Modernism In Architecture: Evolution And Principles

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Before we can deduce and gauge the influential nature of modernism, we must first ask the question: what is modernism? The modernism movement was a philosophy, found not just in architecture, but in almost every aspect of society during the late nineteenth twentieth century. We cannot assign specific dates to the rise and fall of modernism due to the fact that the movement did not come into existence abruptly, however it is widely assumed that it ended roughly in the 1940s. It is best described as rapid evolution of style and expression, attempting to quickly break away from the past. Many fields in western society were affected by the dominion of modernism, from literature and poetry to the fine arts and architecture; there was a strong unanimous yet implicit feeling between almost every writer, artist, architect, and creator that it was necessary to break away from the ideologies of older movements of architecture. Ultimately, modernism was not found predominantly in architecture; it was a philosophical and progressive global movement that sought to align the arts of society with the newer values and ethics of an advancing world entering the twentieth century after years of industrialization. In this essay I will examine the ideology behind the rise of modernism; evaluate the elements of the movement that made it so impactful; analyse a famous building that utilizes the aforementioned elements; and conclusively attempt to define what following movements were influenced by modernism using well-known examples of architecture, therefore proving its impact on the twentieth century.

The Background of Change and Start of the Modernist Movement

To look at how modernism influenced the future, however, we must first look at how modernism was influenced by the past. The birth of the movement was gradual yet progressive. It built upon the already existing paradigms of art and architecture from the late nineteenth century to better reflect the mindset of an advancing society. Western culture and civilization as a whole went through some significant and serious socio-economic changes during the turn of the century. Globalization and the subsequent improvement of international communications allowed for a more connected world. World superpowers were beginning to arise, and with the ensuing wealth, large scale cities began to develop across the world. The revelation of international connectivity allowed for architects (and creators in general) from around the globe to share their work, ideas, values and beliefs.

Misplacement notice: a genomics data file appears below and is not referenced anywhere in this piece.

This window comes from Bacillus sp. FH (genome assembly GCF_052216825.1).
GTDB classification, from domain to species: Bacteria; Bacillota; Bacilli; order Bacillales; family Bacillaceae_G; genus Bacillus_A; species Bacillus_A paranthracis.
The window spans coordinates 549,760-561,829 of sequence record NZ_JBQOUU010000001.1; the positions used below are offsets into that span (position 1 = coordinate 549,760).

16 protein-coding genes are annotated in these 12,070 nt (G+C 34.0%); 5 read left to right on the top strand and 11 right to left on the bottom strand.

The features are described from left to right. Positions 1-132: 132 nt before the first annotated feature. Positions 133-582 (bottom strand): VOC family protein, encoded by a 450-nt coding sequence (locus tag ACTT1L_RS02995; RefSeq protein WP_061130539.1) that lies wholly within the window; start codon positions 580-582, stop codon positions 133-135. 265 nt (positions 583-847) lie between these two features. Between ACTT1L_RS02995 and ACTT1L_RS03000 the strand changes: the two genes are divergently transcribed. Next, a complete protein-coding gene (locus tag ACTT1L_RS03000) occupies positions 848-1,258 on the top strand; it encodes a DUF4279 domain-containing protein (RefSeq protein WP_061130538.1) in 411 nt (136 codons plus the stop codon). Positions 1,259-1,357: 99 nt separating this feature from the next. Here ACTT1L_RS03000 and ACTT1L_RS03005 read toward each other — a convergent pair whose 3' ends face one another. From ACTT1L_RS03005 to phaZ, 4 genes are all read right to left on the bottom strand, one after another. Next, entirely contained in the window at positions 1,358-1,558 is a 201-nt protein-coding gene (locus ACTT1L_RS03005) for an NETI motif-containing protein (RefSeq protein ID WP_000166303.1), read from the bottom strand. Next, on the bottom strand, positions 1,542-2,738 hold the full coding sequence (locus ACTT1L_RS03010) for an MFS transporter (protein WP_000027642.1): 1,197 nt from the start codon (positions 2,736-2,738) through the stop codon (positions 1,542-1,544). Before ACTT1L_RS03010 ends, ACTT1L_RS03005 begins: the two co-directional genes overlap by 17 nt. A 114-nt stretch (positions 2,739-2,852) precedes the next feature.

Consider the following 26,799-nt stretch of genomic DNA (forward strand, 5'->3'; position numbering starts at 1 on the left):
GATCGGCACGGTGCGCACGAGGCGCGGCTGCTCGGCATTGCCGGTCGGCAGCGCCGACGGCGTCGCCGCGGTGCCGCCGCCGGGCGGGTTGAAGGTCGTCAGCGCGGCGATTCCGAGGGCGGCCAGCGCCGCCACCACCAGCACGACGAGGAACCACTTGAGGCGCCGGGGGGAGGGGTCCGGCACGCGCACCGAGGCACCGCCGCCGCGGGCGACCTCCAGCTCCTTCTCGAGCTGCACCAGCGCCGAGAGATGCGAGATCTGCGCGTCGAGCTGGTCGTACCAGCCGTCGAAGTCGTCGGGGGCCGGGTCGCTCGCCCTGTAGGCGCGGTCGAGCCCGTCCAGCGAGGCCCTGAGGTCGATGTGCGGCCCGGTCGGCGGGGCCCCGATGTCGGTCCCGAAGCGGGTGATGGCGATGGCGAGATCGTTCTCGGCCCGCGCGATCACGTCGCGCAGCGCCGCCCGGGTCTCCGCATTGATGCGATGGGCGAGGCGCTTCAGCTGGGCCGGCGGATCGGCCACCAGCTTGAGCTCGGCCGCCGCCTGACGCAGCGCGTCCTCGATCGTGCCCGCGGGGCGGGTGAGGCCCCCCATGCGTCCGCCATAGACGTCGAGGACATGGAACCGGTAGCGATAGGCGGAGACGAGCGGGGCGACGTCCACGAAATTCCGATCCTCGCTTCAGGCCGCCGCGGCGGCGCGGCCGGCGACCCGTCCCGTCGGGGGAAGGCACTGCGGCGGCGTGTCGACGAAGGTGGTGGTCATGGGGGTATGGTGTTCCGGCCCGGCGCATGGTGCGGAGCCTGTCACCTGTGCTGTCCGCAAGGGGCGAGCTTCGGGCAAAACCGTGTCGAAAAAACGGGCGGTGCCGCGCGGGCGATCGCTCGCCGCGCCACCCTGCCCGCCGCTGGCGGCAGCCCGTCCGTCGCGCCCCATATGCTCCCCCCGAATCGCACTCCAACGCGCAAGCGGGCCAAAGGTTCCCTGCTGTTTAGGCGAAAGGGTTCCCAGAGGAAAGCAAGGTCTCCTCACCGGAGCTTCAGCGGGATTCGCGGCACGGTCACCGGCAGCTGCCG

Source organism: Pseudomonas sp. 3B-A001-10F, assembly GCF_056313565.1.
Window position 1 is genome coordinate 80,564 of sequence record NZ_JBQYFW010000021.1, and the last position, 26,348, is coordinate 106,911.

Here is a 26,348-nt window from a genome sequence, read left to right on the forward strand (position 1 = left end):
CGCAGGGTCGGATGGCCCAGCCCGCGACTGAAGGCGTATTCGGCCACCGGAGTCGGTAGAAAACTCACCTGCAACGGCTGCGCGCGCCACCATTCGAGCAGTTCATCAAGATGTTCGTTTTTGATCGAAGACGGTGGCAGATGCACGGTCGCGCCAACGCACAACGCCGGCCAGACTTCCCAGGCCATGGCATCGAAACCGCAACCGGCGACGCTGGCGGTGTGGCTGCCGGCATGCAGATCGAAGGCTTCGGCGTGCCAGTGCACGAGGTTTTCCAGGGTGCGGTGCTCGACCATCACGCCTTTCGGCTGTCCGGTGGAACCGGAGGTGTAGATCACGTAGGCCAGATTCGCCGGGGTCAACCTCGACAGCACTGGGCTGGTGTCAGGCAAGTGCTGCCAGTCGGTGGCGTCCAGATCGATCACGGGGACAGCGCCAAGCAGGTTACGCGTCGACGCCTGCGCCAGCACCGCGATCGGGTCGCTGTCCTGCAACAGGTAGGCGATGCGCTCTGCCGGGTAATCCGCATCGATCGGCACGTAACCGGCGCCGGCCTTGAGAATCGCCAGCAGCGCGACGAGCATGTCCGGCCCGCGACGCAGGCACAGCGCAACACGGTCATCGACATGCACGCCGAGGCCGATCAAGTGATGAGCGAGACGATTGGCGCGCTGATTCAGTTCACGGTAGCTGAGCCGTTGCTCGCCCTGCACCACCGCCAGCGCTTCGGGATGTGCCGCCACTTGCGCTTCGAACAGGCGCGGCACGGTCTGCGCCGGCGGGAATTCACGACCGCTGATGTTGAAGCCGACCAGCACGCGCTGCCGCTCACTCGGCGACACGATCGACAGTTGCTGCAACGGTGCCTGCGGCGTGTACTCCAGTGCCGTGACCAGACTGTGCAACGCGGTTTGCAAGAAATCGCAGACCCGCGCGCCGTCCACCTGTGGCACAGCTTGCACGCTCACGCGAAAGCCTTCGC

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To understand the roots and philosophy behind the modernist architecture movement, we should evaluate other forms of art that went through similar influences and changes. The modernist movement had already picked up speed before WWI. “Belle epoque”, roughly translated to “beautiful epoch”, became the term used to coin the period of supposed peace and progress. For example, during the start of the twentieth century, Paris had seen a huge change in character. It had become a highly decadent city, with art-nouveau station signs scattered everywhere, and beautiful residential buildings rising high into the sky scattered with ornament. The atmosphere of Paris was a hopeful one, with a naïve optimism for the following century.

The world-changing events of WWI shifted the outlook of writers and architects alike, as seen in post-war poetry, for now the pre-war arts were seemingly inadequate to express the misery felt by so many. Literature had become grittier and more realistic, almost as a late attempt to warn of the horrors of war. Belle Epoque was now mere nostalgia, a memory of better times. The world had changed and the optimism for the new century had been diminished. The early 1920s became a time for rebuilding; a clean slate that ushered in a wave of progress in architecture.


The main principles found in architecture during the modernist era (early to mid-twentieth century) were an attempt to keep up with the aforementioned rapid socio-economic change around the globe. The ideology of a buildings form following its designated function was a proven success before WWI, but how did the other main principles come about and why does the combination of them create powerful architecture?